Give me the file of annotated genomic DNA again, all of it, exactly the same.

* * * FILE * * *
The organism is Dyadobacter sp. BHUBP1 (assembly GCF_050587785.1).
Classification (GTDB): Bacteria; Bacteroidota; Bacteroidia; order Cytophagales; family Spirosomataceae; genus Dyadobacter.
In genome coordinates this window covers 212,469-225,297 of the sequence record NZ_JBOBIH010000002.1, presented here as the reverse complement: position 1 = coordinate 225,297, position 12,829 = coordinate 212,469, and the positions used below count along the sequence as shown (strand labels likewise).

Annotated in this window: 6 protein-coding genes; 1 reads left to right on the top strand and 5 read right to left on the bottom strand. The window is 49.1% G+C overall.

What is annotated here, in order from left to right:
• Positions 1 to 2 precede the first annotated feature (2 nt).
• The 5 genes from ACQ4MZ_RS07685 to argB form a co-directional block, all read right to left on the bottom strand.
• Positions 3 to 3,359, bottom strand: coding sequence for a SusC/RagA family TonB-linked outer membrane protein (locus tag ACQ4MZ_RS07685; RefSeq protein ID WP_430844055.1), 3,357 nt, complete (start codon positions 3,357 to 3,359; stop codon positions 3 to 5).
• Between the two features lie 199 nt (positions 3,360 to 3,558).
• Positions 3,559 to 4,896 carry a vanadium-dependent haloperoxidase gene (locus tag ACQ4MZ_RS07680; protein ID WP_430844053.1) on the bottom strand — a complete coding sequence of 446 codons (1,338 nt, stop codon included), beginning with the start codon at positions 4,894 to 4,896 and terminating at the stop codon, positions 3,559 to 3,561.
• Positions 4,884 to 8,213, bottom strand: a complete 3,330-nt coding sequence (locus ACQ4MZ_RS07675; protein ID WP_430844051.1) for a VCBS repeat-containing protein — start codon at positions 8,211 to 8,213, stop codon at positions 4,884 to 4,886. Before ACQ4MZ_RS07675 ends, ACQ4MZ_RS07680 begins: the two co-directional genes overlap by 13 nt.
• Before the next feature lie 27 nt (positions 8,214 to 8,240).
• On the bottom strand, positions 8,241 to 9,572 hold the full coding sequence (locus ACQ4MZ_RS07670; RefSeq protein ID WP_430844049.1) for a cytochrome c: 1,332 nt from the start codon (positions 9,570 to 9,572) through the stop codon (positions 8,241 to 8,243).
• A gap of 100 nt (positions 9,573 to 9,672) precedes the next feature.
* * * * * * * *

The organism is Dyadobacter sp. BHUBP1 (assembly GCF_050587785.1).
Classification (GTDB): Bacteria; Bacteroidota; Bacteroidia; order Cytophagales; family Spirosomataceae; genus Dyadobacter.
In genome coordinates this window covers 212,469-225,297 of the sequence record NZ_JBOBIH010000002.1, presented here as the reverse complement: position 1 = coordinate 225,297, position 12,829 = coordinate 212,469, and the positions used below count along the sequence as shown (strand labels likewise).

Annotated in this window: 6 protein-coding genes; 1 reads left to right on the top strand and 5 read right to left on the bottom strand. The window is 49.1% G+C overall.

What is annotated here, in order from left to right:
• Positions 1 to 2 precede the first annotated feature (2 nt).
• The 5 genes from ACQ4MZ_RS07685 to argB form a co-directional block, all read right to left on the bottom strand.
• Positions 3 to 3,359, bottom strand: coding sequence for a SusC/RagA family TonB-linked outer membrane protein (locus tag ACQ4MZ_RS07685; RefSeq protein ID WP_430844055.1), 3,357 nt, complete (start codon positions 3,357 to 3,359; stop codon positions 3 to 5).
• Between the two features lie 199 nt (positions 3,360 to 3,558).
• Positions 3,559 to 4,896 carry a vanadium-dependent haloperoxidase gene (locus tag ACQ4MZ_RS07680; protein ID WP_430844053.1) on the bottom strand — a complete coding sequence of 446 codons (1,338 nt, stop codon included), beginning with the start codon at positions 4,894 to 4,896 and terminating at the stop codon, positions 3,559 to 3,561.
• Positions 4,884 to 8,213, bottom strand: a complete 3,330-nt coding sequence (locus ACQ4MZ_RS07675; protein ID WP_430844051.1) for a VCBS repeat-containing protein — start codon at positions 8,211 to 8,213, stop codon at positions 4,884 to 4,886. Before ACQ4MZ_RS07675 ends, ACQ4MZ_RS07680 begins: the two co-directional genes overlap by 13 nt.
• Before the next feature lie 27 nt (positions 8,214 to 8,240).
• On the bottom strand, positions 8,241 to 9,572 hold the full coding sequence (locus ACQ4MZ_RS07670; RefSeq protein ID WP_430844049.1) for a cytochrome c: 1,332 nt from the start codon (positions 9,570 to 9,572) through the stop codon (positions 8,241 to 8,243).
• A gap of 100 nt (positions 9,573 to 9,672) precedes the next feature.